I guess this because of my personal experience as an American. If students suggested the Bible, I asked if they’d actually read it. Most hadn’t. They also hadn’t read DeToqueville or Paine, or any of the other important works they’d recommended.  They’d read things about those books or had the key points of the books explained to them. I would then turn to the books Americans actually read. To judge by the best-seller lists, these are  diet and self-help books, genre fiction, and celebrity memoirs. Things that are much easier and more enjoyable to read than the Bible or the books you skipped the first time in Political Science 101.

If we want to understand America, should we read the books Americans want us to read about themselves, or what they actually read? I vote for the latter, but I’m not certain that I’m right. Your own opinion will vary depending on whether you want to understand people as they are, or as they want to be.

Many people clearly have a deep connection to David Bowie. In addition to admiring his persona and his music, he had a significant influence on popular music. If we wanted someone to understand the popular music of the late 20th century, I suppose you would include his works as a necessary part of the canon. But very few people actually listen to David Bowie. Not one of his albums is featured on the Billboard Greatest 200 Albums of All Time, which measures album sales since 1958. He’s also not on the Top 200 Artists of All Time, also based on sales. He doesn’t warrant inclusion into the BMI 100 Songs of the Century, which is based on radio airplay. When given the choice, we Americans actually listen to things like Journey, Bob Seger, and Toby Keith (nos. 58, 75, and 79 on the Billboard list), the checkout lane genre fiction of music.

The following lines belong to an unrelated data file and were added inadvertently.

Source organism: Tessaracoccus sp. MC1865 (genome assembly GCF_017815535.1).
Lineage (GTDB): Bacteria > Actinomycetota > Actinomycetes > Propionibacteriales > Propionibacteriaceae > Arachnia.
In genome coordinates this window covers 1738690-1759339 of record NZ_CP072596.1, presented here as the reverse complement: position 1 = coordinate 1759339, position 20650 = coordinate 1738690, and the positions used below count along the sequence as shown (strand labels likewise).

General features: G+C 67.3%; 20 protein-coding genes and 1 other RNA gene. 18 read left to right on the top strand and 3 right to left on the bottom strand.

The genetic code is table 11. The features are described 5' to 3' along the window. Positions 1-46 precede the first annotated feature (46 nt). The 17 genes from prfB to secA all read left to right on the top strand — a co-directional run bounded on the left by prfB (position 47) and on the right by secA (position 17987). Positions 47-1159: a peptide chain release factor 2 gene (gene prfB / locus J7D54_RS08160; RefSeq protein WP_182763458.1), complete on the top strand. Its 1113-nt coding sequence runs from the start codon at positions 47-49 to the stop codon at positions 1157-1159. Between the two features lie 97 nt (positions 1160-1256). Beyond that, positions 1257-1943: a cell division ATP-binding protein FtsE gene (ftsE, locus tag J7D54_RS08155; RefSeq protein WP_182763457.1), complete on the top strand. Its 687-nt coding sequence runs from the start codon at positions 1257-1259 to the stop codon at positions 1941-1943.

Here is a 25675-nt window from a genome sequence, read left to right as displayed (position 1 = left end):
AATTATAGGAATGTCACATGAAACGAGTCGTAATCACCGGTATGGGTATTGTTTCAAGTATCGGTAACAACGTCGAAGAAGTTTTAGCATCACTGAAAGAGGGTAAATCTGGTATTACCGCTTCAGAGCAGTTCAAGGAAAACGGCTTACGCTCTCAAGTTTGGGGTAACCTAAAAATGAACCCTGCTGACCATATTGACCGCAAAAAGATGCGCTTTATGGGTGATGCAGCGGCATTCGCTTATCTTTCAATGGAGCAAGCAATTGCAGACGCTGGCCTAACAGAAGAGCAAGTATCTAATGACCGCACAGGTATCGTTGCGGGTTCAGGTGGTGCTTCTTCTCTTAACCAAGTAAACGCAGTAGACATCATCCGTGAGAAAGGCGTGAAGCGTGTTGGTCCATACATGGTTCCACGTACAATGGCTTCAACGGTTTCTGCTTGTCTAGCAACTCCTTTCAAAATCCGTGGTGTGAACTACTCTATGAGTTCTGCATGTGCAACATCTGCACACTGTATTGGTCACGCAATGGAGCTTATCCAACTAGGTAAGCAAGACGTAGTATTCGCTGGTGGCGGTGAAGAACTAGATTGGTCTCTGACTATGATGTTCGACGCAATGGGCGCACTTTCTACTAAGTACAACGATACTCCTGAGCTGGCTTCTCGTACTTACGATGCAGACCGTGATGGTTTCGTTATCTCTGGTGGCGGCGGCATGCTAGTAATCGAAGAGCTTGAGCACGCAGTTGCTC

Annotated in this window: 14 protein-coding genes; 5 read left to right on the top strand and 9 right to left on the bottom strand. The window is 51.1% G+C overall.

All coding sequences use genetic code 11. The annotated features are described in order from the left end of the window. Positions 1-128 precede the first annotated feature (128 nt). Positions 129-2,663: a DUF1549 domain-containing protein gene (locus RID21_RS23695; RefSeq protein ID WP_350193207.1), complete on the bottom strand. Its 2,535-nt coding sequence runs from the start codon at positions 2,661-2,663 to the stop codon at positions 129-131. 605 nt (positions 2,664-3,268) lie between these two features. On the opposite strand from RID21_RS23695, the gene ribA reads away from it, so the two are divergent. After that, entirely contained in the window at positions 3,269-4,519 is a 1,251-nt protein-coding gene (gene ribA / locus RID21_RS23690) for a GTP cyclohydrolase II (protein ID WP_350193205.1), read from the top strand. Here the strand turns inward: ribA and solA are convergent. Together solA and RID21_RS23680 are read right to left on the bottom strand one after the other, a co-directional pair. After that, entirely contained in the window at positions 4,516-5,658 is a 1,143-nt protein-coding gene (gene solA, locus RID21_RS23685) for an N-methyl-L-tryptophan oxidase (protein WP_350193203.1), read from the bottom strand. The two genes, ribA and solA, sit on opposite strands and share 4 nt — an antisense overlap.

You could take this to a very cynical conclusion, which would be that social media is full of people hoping you’ll think of them as having carefully considered musical taste, while they are actually listening to dreck like Rascal Flatts and “Don’t Stop Believin‘.” America is a nation spending a fortune on diet books and exercise wear while we sit at home marbling our hams with Stouffer’s Cheesy Colon Packer Deluxe. We’re lying to ourselves and everyone else.